Anuradha ShettyOct 01, 2012 12:50:32 IST
The use of USB flash drives is banned in the defence forces. However, that has not deterred it from being the biggest threat to cyber security there. Latest reports reveal that the unauthorised use of pen drives has been responsible for more than 70 percent of security breaches in the three services.
Pen drives offer a convenient and easy-to-carry storage option, and are quite popular. In their statement to PTI, Army officials added, “These pen drives, which are mostly manufactured in China, have emerged as a big threat to our cyber security systems”.
Unauthorised use triggering cyber attacks in defence forces
Reportedly, the Army headquarters has put up a refreshed set of cyber security guidelines, in a bid to protect sensitive military networks from cyber attacks. The three defence forces too have reportedly pulled up their socks on the matter. The Indian Air Force (IAF) recently issued instructions to its personnel warning them against having any official data on their personal computers and pen drives. Further, all IAF personnel have been asked to declare their Information Technology assets. Quoting officials on the matter, the report shared that those found violating these instructions in checks by cyber security personnel will draw strict action, which may even amount to disciplinary action including court martial.
Quoting IAF spokesperson Wing Commander Gerard Galway, reports stated that he confirmed the steps taken by the IAF headquarters to safeguard its cyber assets and secret information.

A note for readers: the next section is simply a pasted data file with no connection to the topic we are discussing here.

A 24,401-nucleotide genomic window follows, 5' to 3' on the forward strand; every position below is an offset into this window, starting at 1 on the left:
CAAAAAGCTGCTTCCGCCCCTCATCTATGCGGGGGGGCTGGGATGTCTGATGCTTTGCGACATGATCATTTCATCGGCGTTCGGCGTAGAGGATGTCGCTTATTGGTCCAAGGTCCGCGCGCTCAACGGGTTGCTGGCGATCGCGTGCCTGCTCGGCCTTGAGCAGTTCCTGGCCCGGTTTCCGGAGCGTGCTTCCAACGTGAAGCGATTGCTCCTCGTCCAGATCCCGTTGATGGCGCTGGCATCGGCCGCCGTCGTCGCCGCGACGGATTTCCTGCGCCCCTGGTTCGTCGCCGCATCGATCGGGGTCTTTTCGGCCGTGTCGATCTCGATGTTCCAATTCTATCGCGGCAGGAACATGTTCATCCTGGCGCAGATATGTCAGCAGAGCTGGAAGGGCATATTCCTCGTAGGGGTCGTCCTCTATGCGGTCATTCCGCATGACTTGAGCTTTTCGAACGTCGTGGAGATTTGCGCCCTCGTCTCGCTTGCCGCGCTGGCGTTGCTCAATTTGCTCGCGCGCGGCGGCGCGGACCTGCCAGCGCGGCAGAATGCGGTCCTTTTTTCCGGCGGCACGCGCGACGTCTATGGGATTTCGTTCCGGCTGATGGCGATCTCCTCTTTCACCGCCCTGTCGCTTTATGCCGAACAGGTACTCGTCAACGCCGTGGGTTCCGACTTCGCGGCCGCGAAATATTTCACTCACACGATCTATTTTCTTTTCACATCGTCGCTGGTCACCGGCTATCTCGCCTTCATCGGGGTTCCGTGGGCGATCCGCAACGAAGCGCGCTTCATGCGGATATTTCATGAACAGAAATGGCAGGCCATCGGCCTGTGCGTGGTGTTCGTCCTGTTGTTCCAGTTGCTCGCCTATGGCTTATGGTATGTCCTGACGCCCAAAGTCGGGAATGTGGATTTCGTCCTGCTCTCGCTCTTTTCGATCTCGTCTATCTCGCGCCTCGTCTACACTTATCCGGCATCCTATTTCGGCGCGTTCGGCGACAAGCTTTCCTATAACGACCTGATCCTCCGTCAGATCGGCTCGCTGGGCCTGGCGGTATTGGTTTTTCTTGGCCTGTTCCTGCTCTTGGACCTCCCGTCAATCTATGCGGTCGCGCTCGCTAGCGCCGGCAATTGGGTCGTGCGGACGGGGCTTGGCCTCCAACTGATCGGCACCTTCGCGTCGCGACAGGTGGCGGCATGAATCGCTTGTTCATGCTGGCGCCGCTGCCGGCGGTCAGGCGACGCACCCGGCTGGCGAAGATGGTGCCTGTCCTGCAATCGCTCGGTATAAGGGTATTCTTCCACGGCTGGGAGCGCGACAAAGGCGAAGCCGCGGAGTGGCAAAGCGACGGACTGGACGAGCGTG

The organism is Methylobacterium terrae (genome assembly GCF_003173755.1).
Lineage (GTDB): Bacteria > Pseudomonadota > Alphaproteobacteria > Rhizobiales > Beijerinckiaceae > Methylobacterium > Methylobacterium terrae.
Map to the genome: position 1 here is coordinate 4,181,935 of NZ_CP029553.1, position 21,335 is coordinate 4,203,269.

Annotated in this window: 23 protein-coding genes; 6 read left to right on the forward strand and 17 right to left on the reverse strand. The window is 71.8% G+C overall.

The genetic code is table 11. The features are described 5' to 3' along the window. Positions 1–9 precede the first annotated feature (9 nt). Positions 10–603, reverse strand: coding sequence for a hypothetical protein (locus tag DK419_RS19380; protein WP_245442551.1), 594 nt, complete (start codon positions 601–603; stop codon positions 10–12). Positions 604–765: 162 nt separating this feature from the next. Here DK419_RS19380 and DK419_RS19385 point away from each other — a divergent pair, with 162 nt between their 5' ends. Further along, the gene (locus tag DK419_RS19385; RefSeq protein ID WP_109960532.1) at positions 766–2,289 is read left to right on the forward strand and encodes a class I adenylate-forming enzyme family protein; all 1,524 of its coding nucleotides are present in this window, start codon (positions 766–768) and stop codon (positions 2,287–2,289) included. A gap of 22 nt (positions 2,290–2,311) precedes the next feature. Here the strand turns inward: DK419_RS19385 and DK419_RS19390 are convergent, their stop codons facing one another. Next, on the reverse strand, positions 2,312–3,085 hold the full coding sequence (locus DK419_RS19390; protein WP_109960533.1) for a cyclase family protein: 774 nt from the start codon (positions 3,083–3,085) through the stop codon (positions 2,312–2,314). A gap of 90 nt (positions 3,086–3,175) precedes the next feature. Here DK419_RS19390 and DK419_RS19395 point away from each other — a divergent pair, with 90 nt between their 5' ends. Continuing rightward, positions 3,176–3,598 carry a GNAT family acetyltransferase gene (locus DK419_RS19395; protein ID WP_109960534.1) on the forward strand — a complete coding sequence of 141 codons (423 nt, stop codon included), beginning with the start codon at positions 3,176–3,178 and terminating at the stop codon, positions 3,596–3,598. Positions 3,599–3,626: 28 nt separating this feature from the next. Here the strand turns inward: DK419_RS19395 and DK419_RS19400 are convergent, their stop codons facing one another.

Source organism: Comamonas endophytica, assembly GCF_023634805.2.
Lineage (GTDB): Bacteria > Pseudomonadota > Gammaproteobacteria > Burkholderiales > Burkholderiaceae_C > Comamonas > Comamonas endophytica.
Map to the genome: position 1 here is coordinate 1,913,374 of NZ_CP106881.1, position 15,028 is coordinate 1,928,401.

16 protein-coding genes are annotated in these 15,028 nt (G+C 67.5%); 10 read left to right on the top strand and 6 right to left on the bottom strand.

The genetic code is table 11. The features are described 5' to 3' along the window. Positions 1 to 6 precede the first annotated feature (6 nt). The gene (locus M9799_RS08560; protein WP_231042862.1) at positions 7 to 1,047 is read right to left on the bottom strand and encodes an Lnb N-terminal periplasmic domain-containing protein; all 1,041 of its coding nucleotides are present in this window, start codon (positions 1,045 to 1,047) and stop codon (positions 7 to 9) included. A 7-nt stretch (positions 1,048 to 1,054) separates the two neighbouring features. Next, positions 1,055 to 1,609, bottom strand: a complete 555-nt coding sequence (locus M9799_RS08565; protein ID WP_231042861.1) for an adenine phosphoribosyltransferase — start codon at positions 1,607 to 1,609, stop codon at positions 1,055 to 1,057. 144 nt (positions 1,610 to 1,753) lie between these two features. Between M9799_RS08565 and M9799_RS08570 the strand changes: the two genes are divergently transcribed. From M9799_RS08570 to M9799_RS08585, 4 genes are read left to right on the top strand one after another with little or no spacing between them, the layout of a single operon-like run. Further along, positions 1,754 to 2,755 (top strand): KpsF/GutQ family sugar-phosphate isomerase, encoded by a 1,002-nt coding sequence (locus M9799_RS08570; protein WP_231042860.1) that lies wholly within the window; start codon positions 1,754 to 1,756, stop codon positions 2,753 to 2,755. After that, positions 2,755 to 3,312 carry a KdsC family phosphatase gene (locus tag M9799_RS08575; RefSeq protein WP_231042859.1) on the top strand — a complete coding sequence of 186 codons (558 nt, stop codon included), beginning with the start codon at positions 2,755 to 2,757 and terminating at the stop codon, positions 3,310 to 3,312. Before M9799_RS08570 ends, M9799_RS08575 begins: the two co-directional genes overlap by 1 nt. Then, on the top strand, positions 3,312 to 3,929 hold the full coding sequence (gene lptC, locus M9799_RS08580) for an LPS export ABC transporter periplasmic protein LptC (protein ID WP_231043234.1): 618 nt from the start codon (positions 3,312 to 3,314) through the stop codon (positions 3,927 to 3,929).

Generally, officials use pen drives to store official data, which they use later at their personal computers. However, it has been found that when used on their personal computers, the official data gets transmitted from their IP addresses to hackers from the 'malware' present in the pen drives.
A Major posted in Andaman and Nicobar Islands was reportedly apprehended as it was found that sensitive data was being transferred from his computer. Only later it surfaced that the official's system had been hacked and spying viruses were transferring information to other computers. An IAF Junior Warrant officer was also apprehended by officials after he was reportedly found to be in possession of unauthorised CDs carrying official information. The Navy's Eastern Command was also affected after hacker groups were found to be stealing information from its computers there due to malware put in them by external drives.
As part of the efforts to counter cyber attacks, the National Security Council has also been discussing designating certain intelligence agencies under the Defence Ministry for countering cyber offensives against the country.
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